Mould could defeat bone marrow cancer

A by-product of a common wood mould, chaetocin, has been shown to kill multiple myeloma, offering hope that it could be used as an anti-myeloma agent, say US researchers.

They proposed that chaetocin, which is structurally similar to anti-cancer agents known as histone deacetylase inhibitors (HDACIs), could have potent anti-myeloma properties.

For the study, excess and waste bone marrow cells were taken from patient samples. Patient bone marrow leukocytes were then divided into myeloma and normal leukocyte fractions using magnetic technology.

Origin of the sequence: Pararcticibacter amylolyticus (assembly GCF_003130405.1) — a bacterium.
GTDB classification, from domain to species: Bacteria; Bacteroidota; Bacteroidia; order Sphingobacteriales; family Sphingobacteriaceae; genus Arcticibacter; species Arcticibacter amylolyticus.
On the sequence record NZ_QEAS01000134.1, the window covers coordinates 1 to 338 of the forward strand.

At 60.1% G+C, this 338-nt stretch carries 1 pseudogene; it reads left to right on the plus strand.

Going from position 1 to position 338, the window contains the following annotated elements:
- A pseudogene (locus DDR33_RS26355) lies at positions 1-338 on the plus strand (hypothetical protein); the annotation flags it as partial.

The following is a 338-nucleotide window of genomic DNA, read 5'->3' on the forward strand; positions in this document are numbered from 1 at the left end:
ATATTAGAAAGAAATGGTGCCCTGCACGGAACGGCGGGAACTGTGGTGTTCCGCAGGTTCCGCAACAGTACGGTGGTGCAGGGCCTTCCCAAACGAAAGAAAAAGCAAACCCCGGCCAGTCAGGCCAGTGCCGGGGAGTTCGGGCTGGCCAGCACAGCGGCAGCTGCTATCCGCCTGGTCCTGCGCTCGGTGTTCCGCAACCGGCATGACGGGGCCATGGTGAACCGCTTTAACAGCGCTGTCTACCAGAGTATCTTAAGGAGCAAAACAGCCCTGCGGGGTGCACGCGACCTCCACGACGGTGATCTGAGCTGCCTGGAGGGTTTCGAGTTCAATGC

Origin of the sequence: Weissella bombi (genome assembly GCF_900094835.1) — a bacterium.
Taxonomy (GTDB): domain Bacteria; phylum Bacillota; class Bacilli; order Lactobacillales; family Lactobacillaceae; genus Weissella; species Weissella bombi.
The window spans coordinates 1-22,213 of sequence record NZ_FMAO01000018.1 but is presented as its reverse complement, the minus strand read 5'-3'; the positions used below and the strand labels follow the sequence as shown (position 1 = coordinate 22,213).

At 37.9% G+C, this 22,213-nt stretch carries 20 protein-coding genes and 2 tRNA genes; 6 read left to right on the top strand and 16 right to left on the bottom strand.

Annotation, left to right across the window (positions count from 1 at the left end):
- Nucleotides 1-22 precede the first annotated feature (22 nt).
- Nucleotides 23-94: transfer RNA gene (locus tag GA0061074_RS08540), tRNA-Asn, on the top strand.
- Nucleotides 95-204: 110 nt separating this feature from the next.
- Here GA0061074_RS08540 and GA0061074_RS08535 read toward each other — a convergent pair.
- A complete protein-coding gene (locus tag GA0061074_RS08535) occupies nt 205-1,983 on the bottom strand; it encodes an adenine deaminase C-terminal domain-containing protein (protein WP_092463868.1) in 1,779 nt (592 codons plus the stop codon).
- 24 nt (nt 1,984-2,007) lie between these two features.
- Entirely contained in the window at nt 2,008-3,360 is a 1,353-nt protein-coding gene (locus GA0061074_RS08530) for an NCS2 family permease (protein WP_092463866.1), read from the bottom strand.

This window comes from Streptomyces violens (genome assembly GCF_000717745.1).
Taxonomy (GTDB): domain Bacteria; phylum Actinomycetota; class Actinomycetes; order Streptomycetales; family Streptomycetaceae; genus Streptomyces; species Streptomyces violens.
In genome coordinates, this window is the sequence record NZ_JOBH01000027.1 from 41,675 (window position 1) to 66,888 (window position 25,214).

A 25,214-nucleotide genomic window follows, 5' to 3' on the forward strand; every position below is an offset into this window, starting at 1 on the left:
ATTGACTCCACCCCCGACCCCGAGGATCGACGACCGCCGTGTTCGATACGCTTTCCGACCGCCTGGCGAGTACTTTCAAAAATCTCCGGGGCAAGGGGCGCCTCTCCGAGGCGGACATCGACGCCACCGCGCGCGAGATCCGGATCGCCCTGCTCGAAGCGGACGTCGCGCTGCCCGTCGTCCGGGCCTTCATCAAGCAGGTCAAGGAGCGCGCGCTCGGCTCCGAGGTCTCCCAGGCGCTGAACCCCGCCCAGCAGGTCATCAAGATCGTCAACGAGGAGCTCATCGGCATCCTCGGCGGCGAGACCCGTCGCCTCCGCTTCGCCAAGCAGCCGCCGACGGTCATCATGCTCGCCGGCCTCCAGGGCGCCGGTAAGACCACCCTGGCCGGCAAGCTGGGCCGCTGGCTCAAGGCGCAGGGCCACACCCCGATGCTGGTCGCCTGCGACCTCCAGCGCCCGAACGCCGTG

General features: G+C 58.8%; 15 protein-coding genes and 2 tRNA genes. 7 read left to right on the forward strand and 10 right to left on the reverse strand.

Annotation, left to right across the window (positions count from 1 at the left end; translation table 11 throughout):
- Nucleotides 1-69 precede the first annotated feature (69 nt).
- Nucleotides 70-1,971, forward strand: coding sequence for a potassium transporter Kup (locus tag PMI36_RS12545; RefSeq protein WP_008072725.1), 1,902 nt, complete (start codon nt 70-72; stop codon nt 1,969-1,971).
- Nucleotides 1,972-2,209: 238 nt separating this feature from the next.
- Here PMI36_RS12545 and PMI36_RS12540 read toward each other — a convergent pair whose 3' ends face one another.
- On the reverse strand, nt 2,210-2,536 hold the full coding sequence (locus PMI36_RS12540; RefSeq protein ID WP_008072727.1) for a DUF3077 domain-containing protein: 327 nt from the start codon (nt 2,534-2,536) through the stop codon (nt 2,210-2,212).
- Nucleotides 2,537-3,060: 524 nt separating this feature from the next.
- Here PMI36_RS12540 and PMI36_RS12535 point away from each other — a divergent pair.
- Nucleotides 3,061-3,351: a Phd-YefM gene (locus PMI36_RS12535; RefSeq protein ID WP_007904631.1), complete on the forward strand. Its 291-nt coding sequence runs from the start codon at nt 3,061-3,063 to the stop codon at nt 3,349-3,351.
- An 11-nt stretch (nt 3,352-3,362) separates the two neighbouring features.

The effects of chaetocin on the bone marrow leukocytes was assessed under fluorescent light to identity viable, apoptotic and dead cells.

The in vivo effects of chaetocin were examined in mice with cancerous tumours.

The mice were injected twice weekly with 0.25mg/kg of chaetocin and measured for changes in tumour size.

The researchers found that chaetocin killed all myeloma cells that were used in the study and reduced tumour growth in the mice.

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